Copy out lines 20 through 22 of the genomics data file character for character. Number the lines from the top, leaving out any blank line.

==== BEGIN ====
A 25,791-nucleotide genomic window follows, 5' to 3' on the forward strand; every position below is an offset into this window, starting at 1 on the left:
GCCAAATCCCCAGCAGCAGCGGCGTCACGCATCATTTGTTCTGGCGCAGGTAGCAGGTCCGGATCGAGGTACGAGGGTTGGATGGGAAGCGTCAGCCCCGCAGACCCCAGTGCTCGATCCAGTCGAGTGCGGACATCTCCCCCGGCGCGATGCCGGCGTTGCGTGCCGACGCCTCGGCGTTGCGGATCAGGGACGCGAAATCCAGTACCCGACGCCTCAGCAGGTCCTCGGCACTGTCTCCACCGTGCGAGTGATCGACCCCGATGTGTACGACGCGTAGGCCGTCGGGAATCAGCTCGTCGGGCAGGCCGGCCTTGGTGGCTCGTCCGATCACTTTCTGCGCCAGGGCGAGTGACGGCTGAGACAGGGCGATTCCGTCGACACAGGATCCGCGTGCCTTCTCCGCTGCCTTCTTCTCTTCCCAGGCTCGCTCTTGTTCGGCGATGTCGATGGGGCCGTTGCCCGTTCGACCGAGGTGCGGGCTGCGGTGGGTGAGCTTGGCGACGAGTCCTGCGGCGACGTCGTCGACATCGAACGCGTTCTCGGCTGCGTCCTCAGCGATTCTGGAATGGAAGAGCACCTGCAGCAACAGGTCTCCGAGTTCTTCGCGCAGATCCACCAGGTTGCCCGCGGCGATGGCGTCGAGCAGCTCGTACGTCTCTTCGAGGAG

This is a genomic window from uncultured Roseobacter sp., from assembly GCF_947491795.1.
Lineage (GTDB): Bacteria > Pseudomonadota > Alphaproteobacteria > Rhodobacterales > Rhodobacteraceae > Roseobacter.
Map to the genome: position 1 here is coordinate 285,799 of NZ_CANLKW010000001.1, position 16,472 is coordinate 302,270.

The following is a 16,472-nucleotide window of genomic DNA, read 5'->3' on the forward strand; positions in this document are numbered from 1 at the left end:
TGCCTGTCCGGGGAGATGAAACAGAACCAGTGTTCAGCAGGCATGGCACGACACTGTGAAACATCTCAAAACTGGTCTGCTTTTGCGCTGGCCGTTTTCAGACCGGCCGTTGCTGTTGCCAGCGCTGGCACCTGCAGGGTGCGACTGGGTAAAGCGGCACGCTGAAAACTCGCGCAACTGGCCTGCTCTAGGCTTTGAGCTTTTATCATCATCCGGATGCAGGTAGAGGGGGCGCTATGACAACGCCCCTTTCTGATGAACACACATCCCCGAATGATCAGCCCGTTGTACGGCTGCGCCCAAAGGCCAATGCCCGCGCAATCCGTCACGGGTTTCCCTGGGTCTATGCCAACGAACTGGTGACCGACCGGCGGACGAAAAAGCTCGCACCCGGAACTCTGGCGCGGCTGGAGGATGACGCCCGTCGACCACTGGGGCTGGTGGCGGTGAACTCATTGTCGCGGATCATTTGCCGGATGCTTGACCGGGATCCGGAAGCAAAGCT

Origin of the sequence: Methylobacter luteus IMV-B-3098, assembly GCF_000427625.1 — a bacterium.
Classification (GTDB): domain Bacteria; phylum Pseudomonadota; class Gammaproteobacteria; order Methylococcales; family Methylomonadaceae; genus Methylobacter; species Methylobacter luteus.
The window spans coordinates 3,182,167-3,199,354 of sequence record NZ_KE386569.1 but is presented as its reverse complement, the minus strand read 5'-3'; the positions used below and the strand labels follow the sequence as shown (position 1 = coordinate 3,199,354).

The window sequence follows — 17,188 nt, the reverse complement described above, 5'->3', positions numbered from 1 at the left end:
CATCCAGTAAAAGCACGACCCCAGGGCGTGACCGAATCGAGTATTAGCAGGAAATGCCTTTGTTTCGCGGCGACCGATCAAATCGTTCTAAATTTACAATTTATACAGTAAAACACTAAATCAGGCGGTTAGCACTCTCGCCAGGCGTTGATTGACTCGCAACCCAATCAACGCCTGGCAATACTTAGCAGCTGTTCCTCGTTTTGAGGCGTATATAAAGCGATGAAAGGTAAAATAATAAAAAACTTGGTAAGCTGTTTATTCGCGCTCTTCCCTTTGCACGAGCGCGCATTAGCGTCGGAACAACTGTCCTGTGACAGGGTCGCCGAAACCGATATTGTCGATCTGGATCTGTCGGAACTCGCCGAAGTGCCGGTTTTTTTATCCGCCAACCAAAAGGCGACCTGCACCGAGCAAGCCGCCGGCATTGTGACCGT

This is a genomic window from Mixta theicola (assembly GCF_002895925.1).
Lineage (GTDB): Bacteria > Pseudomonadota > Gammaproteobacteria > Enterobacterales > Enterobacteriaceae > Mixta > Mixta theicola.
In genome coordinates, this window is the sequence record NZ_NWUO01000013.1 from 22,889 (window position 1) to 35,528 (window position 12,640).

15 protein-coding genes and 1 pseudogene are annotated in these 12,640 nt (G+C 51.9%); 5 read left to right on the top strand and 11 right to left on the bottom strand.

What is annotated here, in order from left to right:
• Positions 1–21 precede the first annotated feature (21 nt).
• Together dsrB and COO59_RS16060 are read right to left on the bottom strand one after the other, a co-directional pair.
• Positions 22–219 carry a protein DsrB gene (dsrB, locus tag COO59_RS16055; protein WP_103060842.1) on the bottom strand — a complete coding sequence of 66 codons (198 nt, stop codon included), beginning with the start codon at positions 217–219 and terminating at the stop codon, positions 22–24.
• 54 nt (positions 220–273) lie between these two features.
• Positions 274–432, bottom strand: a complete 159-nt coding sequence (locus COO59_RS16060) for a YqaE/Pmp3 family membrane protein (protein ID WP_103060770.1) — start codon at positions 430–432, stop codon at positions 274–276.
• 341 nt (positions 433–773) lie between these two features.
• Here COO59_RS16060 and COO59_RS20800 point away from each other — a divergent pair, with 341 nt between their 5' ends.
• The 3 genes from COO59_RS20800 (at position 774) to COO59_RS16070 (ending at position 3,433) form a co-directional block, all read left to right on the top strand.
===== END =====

• Positions 22–219 carry a protein DsrB gene (dsrB, locus tag COO59_RS16055; protein WP_103060842.1) on the bottom strand — a complete coding sequence of 66 codons (198 nt, stop codon included), beginning with the start codon at positions 217–219 and terminating at the stop codon, positions 22–24.
• 54 nt (positions 220–273) lie between these two features.
• Positions 274–432, bottom strand: a complete 159-nt coding sequence (locus COO59_RS16060) for a YqaE/Pmp3 family membrane protein (protein ID WP_103060770.1) — start codon at positions 430–432, stop codon at positions 274–276.